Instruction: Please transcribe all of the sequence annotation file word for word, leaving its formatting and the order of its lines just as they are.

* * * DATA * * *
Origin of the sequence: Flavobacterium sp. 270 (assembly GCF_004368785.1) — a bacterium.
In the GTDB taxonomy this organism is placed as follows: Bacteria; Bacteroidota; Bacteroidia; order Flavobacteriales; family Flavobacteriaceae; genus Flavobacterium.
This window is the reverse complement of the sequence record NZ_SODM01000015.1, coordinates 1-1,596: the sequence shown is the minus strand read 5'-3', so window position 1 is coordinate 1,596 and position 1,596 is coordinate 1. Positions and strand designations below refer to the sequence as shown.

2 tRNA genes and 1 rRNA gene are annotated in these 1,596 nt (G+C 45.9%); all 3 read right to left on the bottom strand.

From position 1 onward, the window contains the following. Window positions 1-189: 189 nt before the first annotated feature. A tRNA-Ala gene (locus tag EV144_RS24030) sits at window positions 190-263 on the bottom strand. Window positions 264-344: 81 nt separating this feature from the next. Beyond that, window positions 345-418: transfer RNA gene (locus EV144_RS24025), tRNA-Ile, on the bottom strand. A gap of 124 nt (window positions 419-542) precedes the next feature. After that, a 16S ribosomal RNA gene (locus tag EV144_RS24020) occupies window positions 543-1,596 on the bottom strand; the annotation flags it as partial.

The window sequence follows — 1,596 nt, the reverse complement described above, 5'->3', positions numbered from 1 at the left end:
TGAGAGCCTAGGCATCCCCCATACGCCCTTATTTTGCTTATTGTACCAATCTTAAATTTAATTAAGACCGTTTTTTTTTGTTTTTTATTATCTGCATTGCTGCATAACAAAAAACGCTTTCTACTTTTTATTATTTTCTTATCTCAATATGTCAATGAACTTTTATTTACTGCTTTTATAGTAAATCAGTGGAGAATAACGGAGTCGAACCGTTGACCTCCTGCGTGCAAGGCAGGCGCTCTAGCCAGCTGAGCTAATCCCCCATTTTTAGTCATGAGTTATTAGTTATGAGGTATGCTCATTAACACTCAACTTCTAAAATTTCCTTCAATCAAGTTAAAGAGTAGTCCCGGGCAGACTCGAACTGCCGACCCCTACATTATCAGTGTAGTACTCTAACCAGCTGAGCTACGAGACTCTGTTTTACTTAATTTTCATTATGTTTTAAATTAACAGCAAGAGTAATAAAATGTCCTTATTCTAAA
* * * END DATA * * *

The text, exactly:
Origin of the sequence: Flavobacterium sp. 270 (assembly GCF_004368785.1) — a bacterium.
In the GTDB taxonomy this organism is placed as follows: Bacteria; Bacteroidota; Bacteroidia; order Flavobacteriales; family Flavobacteriaceae; genus Flavobacterium.
This window is the reverse complement of the sequence record NZ_SODM01000015.1, coordinates 1-1,596: the sequence shown is the minus strand read 5'-3', so window position 1 is coordinate 1,596 and position 1,596 is coordinate 1. Positions and strand designations below refer to the sequence as shown.

2 tRNA genes and 1 rRNA gene are annotated in these 1,596 nt (G+C 45.9%); all 3 read right to left on the bottom strand.

From position 1 onward, the window contains the following. Window positions 1-189: 189 nt before the first annotated feature. A tRNA-Ala gene (locus tag EV144_RS24030) sits at window positions 190-263 on the bottom strand. Window positions 264-344: 81 nt separating this feature from the next. Beyond that, window positions 345-418: transfer RNA gene (locus EV144_RS24025), tRNA-Ile, on the bottom strand. A gap of 124 nt (window positions 419-542) precedes the next feature. After that, a 16S ribosomal RNA gene (locus tag EV144_RS24020) occupies window positions 543-1,596 on the bottom strand; the annotation flags it as partial.

The window sequence follows — 1,596 nt, the reverse complement described above, 5'->3', positions numbered from 1 at the left end:
TGAGAGCCTAGGCATCCCCCATACGCCCTTATTTTGCTTATTGTACCAATCTTAAATTTAATTAAGACCGTTTTTTTTTGTTTTTTATTATCTGCATTGCTGCATAACAAAAAACGCTTTCTACTTTTTATTATTTTCTTATCTCAATATGTCAATGAACTTTTATTTACTGCTTTTATAGTAAATCAGTGGAGAATAACGGAGTCGAACCGTTGACCTCCTGCGTGCAAGGCAGGCGCTCTAGCCAGCTGAGCTAATCCCCCATTTTTAGTCATGAGTTATTAGTTATGAGGTATGCTCATTAACACTCAACTTCTAAAATTTCCTTCAATCAAGTTAAAGAGTAGTCCCGGGCAGACTCGAACTGCCGACCCCTACATTATCAGTGTAGTACTCTAACCAGCTGAGCTACGAGACTCTGTTTTACTTAATTTTCATTATGTTTTAAATTAACAGCAAGAGTAATAAAATGTCCTTATTCTAAA